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ORIGINAL ARTICLE
Year : 2022  |  Volume : 8  |  Issue : 4  |  Page : 199-204

Compliance rate of anti-rabies vaccination in patients presenting with an animal bite


Department of Emergency Medicine, Christian Medical College, Vellore, Tamil Nadu, India

Correspondence Address:
Dr. Darpanarayan Hazra
Department of Emergency Medicine, Christian Medical College, Vellore - 632 004, Tamil Nadu
India
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Source of Support: None, Conflict of Interest: None


DOI: 10.4103/ijam.ijam_54_22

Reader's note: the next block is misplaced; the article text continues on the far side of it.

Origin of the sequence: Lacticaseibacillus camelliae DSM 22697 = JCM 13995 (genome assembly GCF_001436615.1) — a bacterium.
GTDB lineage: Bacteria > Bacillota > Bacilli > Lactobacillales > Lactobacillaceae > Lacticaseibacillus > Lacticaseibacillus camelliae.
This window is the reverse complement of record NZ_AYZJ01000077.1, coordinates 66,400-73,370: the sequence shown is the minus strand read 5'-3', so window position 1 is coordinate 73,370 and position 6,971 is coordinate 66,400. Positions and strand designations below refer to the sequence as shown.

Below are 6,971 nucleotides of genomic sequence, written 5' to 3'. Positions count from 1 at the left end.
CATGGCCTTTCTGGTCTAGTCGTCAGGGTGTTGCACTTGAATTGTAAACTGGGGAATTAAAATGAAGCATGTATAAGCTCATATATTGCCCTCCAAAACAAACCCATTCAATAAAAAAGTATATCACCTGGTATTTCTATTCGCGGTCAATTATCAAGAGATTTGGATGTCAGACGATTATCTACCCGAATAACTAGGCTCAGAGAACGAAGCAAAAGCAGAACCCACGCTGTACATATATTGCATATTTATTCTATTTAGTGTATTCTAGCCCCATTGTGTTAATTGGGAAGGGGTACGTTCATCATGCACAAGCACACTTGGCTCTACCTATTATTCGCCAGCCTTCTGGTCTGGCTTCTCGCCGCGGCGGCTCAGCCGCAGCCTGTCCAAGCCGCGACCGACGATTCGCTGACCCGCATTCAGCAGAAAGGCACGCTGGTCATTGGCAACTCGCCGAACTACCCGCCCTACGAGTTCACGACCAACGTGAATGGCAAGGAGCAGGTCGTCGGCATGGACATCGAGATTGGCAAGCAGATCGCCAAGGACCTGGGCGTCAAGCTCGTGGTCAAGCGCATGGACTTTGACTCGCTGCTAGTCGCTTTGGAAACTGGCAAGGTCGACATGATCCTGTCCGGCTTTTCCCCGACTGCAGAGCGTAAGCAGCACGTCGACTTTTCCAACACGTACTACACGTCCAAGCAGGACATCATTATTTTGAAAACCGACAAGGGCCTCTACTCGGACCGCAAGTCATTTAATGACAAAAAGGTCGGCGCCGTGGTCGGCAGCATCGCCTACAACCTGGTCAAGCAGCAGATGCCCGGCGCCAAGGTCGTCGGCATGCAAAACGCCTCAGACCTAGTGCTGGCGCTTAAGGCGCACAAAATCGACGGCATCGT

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Introduction: To prevent rabies in animal bite victims, complete postexposure prophylaxis (PEP) with an anti-rabies vaccination (ARV) is essential. This study was done to determine the compliance rate of ARV in patients with animal bites who presented to the emergency department (ED) during the COVID-19 pandemic. Materials and Methods: This was a prospective observational study done on patients presenting to the ED with a history of animal bites over 1 year (May 2020–June 2021). Categorical variables were presented as percentages, and quantitative variables were summarized using mean and standard deviation (SD). Results: A total of 122 animal bite (World Health Organization [WHO] Category II and III) victims presented to the ED during the study. The mean age of the cohort was 38.12 (SD: 16.4) years with a male (n = 67: 54.9%) preponderance. Based on the physiological stability, a majority were triaged as priority III (n = 119; 97.5%). Most patients presented with dog bites (n = 88; 72.1%), followed by cat (n = 14; 11.5%) and rat bites (n = 13; 10.7%). Two-thirds were unprovoked (n = 82; 67.2%) and were caused by stray animals (n = 62; 50.8%). More than half (n = 65; 53.3%) of the bites were WHO Category III bites. All Category II and III patients had received the first dose of ARV at our center and category III patients received immunoglobulin local injection as well. Noncompliance to ARV was seen in almost a quarter (n = 32; 26.2%) of patients of which forgotten dates (n = 11; 34.4%) were the most common cause. There was no significant statistical variable to determine the cause of noncompliance. Conclusion: Unprovoked bites by stray dogs were the cause of a majority of the animal bites. Compliance with PEP remains low at two-thirds of the total. The most common cause of noncompliance to ARV was due to forgotten dates. The following core competencies are addressed in this article: Medical knowledge, Systems-based practice, Practice-based learning and improvement.


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